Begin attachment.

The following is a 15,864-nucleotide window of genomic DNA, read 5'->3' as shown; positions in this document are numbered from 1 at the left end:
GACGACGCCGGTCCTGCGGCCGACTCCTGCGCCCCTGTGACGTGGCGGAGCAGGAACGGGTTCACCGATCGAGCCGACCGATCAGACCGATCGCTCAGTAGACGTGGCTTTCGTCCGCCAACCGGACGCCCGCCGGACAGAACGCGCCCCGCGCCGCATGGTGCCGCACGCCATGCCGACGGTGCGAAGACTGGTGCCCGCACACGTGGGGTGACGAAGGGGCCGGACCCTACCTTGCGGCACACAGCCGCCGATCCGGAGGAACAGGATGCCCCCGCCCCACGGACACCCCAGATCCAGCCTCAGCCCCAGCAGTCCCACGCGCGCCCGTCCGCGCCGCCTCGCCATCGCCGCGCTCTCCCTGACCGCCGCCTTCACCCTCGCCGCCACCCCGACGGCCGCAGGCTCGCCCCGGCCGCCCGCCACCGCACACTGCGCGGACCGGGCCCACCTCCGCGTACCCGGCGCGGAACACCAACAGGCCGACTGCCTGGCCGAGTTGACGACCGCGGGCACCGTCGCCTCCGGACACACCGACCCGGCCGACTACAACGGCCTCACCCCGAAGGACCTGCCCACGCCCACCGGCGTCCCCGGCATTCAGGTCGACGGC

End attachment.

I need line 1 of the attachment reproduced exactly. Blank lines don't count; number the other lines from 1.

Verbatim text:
The following is a 15,864-nucleotide window of genomic DNA, read 5'->3' as shown; positions in this document are numbered from 1 at the left end: